Sunday, January 09, 2005

Welcome to the Banana Republic of Bangladesh!

Another day, another exploding gas well. Niko Resources, a questionable gas company whose political connections alone enabled it to drill in Bangladesh, has just had a well explode on it. Hardly surprising, considering that the same thing happened to Occidental a few years ago, and Occidental is one of the bigger, more professional oil multinationals. Niko Resources on the other hand was initially disqualified from bidding for gas blocks in Bangladesh, presumably because the government gas department, Petrobangla, thought they were too small and inexperienced an outfit.

But according to today's Daily Star, Niko was ultimately given permission to drill without even signing the standard Production Sharing Contract that other gas companies have to agree to. All thanks to influence peddling behind the scenes. Here's how the Daily Star put it:

In a further twist, it is alleged that the gas field itself was arbitrarily given to Niko in October 2003 violating government rules. Niko... had deployed a drilling company which is represented by a top leader of a certain bhaban. It is alleged that this person had earlier forced Petrobangla to award it this gas field... through a joint venture with Bapex. Once considered by Petrobangla unsuitable for gas exploration, Niko is the only foreign oil company to operate in Bangladesh without any Production Sharing Contract (PSC). Niko was given this field despite it having been ring-fenced for future operations by Petrobangla, and US company Unocal had the first right to get exploration right as it operated in that area. The oil company was disqualified by Petrobangla's evaluation in the second round block bidding in 1997.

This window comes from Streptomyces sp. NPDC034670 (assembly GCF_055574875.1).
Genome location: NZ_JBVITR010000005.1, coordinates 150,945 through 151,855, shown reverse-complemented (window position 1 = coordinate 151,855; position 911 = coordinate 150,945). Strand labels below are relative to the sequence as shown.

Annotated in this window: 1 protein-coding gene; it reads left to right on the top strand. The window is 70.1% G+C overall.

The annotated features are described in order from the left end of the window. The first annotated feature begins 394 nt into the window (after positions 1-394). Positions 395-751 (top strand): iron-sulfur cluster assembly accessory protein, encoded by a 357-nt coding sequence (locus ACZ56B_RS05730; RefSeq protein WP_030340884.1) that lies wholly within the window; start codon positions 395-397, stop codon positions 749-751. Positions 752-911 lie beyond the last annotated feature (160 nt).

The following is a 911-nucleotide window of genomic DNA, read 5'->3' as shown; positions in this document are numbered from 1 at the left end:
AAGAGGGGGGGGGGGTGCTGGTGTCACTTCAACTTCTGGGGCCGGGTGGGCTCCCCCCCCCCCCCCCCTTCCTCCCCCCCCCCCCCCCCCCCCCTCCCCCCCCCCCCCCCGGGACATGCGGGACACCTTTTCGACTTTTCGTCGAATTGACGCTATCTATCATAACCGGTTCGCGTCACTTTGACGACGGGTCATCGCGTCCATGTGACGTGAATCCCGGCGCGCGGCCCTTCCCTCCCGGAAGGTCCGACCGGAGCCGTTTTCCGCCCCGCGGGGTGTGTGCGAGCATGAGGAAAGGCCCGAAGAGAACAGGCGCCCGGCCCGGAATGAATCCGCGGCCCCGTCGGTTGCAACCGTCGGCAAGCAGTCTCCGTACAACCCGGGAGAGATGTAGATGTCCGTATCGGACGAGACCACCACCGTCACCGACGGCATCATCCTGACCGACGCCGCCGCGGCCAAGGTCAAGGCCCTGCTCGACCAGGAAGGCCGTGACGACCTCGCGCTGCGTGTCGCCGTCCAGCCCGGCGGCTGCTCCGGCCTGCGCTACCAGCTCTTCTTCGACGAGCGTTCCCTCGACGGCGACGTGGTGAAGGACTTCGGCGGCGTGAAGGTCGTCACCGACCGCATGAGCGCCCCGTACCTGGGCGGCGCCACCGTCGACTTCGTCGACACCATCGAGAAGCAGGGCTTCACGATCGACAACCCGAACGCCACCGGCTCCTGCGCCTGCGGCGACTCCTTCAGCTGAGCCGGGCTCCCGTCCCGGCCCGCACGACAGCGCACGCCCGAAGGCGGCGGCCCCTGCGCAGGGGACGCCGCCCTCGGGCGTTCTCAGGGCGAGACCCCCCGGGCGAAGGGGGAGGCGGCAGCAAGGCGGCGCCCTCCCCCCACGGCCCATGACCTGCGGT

The Daily Star report also mentions the previous gas explosion that Occidental was responsible for (not that it cost them anything of course):

The US company Occidental was found responsible for the Magurchhara explosion, but the company was allowed to sell out its concerns to Unocal and leave Bangladesh in 1999 following an extension of its PSC through a supplementary contract. Petrobangla demanded $685 million in compensation for damages from Unocal in 2002, but Unocal so far has not paid anything. Instead the company claimed that the compensation has been "paid" through the supplementary contract."



Well, this is just wonderful. If you give a contract to an oil company and they blow up your well, of course they should be liable. But in Bangladesh they're not, because in Bangladesh no one is liable for anything. And of course if the government gives a contract to an oil company whom they know to be incompetent, then the government should answer to the people for that when things go wrong. Particularly the responsible "top leader of a certain bhaban", even if he's the son of the Prime Minister. But of course, that will never happen.

Welcome to the Banana Republic of Bangladesh.

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